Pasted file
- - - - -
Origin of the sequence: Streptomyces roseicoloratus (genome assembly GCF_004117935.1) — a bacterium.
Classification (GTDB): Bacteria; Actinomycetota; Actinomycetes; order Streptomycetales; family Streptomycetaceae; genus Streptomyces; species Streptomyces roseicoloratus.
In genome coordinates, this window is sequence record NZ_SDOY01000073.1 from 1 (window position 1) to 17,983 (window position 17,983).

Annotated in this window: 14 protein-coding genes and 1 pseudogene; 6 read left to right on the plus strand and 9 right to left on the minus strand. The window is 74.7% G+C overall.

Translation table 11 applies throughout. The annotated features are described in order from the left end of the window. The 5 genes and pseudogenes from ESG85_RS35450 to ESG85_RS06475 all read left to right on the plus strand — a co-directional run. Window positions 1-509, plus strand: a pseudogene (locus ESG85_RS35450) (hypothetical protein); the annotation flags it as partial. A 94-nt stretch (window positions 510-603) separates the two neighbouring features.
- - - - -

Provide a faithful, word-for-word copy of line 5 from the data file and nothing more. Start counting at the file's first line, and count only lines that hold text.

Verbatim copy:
Translation table 11 applies throughout. The annotated features are described in order from the left end of the window. The 5 genes and pseudogenes from ESG85_RS35450 to ESG85_RS06475 all read left to right on the plus strand — a co-directional run. Window positions 1-509, plus strand: a pseudogene (locus ESG85_RS35450) (hypothetical protein); the annotation flags it as partial. A 94-nt stretch (window positions 510-603) separates the two neighbouring features.